It found that in the US over the last year, 45 per cent of active funds beat their index — fewer than half. And over 15 years it was only 11 per cent. In Australia, 52 per cent beat their index over one year, and only 17 per cent over 15 years.

It’s the same pattern in different places and over different periods, whether they include bull markets — in which shares rise fast — or bear markets.

Over the longer term — and you should be investing long term if you are in shares — active funds are not a good bet. And moving in and out of them depending on market conditions is a fool’s game.

I’ve invested in low-fee passive funds since the 1970s, and never regretted my choice.

QA lot of misinformation out there!

Both I and my wife have a couple of times withdrawn (and added to) just one of our two KiwiSaver funds with ANZs OneAnswer! Suspect staff lack of knowledge is the problem?

AYou’re referring to a Q&A last week about people over 65 who are in more than one KiwiSaver fund, and whether their provider permits withdrawals from just one fund.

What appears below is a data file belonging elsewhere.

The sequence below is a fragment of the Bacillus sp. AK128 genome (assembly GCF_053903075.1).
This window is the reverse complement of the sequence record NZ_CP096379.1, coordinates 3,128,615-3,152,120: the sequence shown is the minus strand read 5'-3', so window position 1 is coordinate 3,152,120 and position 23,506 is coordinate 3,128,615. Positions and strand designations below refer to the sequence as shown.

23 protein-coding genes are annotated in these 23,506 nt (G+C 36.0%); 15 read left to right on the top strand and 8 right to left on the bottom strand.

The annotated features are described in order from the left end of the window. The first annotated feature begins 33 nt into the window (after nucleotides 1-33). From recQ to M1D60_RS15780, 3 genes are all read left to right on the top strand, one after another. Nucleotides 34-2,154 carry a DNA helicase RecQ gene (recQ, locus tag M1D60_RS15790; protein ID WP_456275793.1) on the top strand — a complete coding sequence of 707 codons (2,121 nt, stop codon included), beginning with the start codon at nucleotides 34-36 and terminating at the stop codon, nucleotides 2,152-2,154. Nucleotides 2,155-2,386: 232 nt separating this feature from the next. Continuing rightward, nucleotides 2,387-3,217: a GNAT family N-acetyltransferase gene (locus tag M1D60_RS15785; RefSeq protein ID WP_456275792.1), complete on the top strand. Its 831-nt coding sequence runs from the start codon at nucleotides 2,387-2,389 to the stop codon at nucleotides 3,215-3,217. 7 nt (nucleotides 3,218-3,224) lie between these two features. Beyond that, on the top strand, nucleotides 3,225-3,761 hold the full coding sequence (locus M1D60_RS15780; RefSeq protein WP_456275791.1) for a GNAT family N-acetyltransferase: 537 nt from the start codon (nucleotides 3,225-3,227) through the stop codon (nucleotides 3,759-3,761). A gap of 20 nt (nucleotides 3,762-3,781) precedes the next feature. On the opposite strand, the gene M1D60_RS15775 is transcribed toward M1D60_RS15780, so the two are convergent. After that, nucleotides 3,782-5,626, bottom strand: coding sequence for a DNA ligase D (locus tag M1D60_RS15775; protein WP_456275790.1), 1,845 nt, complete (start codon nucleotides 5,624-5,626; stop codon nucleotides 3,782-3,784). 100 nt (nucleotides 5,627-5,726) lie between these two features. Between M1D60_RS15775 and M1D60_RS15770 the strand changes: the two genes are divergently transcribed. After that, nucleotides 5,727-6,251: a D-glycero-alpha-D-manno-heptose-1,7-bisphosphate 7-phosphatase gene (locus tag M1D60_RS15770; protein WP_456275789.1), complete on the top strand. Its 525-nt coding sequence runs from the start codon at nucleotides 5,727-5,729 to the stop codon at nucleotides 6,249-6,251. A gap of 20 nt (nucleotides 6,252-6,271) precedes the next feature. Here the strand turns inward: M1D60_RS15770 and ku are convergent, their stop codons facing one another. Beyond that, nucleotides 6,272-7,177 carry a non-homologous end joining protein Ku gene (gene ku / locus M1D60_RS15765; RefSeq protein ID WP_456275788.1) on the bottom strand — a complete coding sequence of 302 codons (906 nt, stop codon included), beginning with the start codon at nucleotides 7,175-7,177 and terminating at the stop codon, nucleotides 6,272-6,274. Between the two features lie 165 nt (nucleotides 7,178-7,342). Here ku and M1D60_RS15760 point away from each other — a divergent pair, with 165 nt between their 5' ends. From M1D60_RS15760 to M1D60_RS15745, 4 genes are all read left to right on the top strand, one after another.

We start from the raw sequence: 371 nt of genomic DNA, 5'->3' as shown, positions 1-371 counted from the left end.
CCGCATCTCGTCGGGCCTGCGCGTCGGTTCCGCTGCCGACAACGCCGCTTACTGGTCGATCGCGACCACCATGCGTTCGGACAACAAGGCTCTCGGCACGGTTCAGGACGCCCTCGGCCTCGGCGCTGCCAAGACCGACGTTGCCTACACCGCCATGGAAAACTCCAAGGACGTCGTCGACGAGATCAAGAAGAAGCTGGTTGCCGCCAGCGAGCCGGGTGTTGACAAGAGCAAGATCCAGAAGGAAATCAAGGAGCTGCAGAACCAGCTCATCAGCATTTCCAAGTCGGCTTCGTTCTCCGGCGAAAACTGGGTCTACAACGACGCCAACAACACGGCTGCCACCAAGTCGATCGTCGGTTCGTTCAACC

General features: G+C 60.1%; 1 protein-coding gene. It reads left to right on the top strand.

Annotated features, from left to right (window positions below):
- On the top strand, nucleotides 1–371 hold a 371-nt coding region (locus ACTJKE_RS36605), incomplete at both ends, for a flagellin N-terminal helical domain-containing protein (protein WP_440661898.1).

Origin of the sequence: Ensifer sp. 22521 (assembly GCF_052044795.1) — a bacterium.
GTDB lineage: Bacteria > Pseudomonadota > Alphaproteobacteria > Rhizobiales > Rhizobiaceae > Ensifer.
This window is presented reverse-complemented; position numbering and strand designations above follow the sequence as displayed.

As I said then, I think this should be permitted. It lets people take their shorter-term spending money from a lower-risk fund while keeping their longer-term savings in higher-risk funds. I think this is the best way to invest retirement money.

I asked the larger KiwiSaver providers and listed the ones that permitted withdrawals from one fund, the ones that say you have to withdraw from all your funds, and the ones who didn’t reply.

ANZ was among those who said they didn’t permit withdrawals from just one fund. But your letter suggests the opposite, so I asked ANZ what was going on.

“We have made exceptions to our usual process on enquiry and are considering whether our current process can be updated,” says a spokesperson.